Film about Steve Marriott ‘Midnight of My Life’ features at Manchester Film Festival

By John Armstrong, Rock At Night Columnist-Manchester

Midnight Of My Life – Steve Marriott short film at Manchester Film Festival 5th March 2016

The Manchester Premier and also first showing outside London of Midnight of My Life took place at Manchester Film Festival last night–a successfully crowd funded film which is directed by Phil Davis (best known as ‘Chalky’ in Quadrophenia), starring Martin Freeman (Bilbo Baggins in The Hobbit), and screenwritten by Nina Gerstenberger. The subject matter is one of the greatest voices in popular music; Steve Marriott.

I first knew of the film was during its funding stage; the initial thought when I heard there was going to be a film about Steve Marriott was that it would cover the early part of the Small Faces career, the bright colours of mid 1960’s Carnaby Street clothing, the dizzying lights of fame and the fans screaming louder than their primitive PA system, making it impossible for them to hear themselves when playing live.  I felt it would be all very cinematic but could so easily have descended into the kind of cheeky-teen-film (Live It Up and Be My Guest) that Marriott acted in prior to full time music. Instead the mid-1980’s was the chosen time frame, twenty years on, with Small Faces and Humble Pie no longer in the limelight. Instead, a string of far less glamourous venues made up a continuous tour of 150-200 gigs a year. Picking this later era allows a huge amount to be packed into the eight minutes length. The film deals with the nature of fame, rock’n’roll with its stardom, adulation and cynicism, and authenticity verses mere theatricals.

Considering the importance of sharp clothing to the Small Faces look, Marriott’s accurately replicated 1980’s rig of open necked shirt, dungarees and a big coat provoked disdain, as one bartender character asks another “How can you adore someone who dresses like Huckleberry Finn?” But the clothes were ultimately unimportant. Marriott remembered his roots, and also remembered the excess boutique spending in ‘the Decca years’ largely because the band thought the label were picking up the clothes-bill tab and not deducting it from their own fees. The dungaree look can be seen the same way as Pete Townsend’s boiler-suit and Dr. Martens worn at Woodstock; hard wearing work wear and a rejection of the façade of stardom.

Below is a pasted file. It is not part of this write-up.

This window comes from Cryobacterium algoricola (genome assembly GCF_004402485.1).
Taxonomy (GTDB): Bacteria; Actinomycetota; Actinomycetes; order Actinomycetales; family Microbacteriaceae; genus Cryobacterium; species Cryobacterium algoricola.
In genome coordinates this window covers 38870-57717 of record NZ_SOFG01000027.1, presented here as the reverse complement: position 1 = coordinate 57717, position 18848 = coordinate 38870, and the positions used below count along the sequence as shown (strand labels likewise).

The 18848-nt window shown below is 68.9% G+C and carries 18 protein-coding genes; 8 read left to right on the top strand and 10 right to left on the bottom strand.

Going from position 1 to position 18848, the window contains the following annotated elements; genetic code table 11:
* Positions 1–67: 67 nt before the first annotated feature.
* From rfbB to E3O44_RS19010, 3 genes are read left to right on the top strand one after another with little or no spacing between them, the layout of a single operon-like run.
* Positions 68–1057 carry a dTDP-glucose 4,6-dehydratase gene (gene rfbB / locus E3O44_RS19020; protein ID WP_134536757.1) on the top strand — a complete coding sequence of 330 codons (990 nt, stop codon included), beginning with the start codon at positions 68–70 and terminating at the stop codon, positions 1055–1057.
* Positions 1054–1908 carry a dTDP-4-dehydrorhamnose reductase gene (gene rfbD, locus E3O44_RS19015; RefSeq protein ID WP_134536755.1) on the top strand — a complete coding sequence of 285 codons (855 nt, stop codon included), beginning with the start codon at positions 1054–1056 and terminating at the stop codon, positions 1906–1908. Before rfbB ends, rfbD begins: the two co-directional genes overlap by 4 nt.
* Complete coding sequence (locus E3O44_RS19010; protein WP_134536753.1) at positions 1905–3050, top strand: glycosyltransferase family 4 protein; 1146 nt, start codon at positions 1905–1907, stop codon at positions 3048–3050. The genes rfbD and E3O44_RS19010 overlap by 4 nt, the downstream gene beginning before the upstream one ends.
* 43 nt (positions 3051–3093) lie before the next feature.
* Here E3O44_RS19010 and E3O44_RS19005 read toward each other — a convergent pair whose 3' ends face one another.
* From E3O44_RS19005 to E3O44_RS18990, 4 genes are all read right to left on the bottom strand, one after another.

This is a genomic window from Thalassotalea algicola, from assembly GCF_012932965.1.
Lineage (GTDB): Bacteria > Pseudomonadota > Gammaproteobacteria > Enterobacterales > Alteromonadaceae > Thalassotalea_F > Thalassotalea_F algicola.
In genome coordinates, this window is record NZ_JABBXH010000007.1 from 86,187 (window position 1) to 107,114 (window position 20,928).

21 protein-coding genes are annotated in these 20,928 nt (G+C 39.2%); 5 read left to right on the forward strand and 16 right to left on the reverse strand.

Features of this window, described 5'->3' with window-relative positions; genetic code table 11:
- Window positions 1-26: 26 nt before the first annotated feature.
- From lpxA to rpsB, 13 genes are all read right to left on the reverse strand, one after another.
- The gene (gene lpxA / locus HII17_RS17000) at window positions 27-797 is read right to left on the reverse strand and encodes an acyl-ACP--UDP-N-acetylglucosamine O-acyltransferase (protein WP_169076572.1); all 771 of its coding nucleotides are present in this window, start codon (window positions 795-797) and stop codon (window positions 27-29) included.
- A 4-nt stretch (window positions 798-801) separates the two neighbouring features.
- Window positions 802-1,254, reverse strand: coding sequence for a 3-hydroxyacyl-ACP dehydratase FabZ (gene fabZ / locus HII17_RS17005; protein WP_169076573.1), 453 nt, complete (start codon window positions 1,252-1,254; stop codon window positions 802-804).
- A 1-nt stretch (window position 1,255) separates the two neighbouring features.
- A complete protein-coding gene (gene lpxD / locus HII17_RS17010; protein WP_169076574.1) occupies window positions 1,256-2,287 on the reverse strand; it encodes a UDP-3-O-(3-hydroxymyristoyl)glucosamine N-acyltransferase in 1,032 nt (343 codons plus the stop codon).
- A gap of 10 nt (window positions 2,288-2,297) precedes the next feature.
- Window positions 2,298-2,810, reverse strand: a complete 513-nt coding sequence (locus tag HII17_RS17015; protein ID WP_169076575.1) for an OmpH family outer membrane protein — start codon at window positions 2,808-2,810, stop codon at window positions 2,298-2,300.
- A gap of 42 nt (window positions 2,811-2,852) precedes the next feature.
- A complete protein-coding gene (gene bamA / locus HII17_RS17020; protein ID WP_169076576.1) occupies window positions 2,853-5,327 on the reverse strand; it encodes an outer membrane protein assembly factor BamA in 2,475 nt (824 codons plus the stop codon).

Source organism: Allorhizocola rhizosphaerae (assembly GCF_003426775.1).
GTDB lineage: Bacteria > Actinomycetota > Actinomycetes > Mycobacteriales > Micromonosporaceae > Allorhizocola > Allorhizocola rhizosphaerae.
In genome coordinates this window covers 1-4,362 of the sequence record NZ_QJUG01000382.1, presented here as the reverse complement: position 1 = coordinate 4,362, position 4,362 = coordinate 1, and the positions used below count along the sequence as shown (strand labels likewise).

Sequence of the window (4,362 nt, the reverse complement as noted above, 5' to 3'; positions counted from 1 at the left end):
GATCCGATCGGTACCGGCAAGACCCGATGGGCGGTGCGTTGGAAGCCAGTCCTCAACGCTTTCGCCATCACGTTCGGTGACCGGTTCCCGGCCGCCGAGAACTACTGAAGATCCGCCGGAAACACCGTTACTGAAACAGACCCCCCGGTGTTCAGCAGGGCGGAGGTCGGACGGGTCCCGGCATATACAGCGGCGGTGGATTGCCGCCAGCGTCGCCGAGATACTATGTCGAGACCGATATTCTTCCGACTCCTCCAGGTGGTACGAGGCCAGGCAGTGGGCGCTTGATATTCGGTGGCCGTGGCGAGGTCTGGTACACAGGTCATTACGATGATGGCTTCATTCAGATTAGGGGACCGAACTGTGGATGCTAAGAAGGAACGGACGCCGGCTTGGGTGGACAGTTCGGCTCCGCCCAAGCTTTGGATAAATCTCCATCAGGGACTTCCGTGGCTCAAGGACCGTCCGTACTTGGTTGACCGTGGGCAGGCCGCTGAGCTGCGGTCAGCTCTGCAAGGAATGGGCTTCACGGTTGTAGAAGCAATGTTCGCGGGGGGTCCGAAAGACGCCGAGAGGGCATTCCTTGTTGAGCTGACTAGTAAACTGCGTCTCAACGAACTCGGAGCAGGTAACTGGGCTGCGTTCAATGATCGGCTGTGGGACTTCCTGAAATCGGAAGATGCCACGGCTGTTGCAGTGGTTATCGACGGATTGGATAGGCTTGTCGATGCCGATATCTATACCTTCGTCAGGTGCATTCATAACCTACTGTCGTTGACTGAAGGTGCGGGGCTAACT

Martin Freeman is convincing in the role of a man for whom it was always about the music not the fame. Despite Freeman being naturally left handed and not a guitar player (in the live scene his finger movements are cleverly masked by crowd members or shot from behind the guitar neck), the Marriott stance and mannerisms are there. “I would rather play to three people than not play at all” his character said–and we believe him.

There was a Q&A session after the screening, with Nina Gerstenberger representing the film. Her next plans are to work towards a feature length film about Steve Marriott and she has already started a screenplay for it. I saw Steve Marriott play live in the 1980’s and he clearly loved performing. This short film conveys the essence of the grind of an eternal tour, the itinerant life, and the excitement of real music. Bring on the long version.


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Still photos are used with permission of Midnight Of My Life Film
John Armstrong

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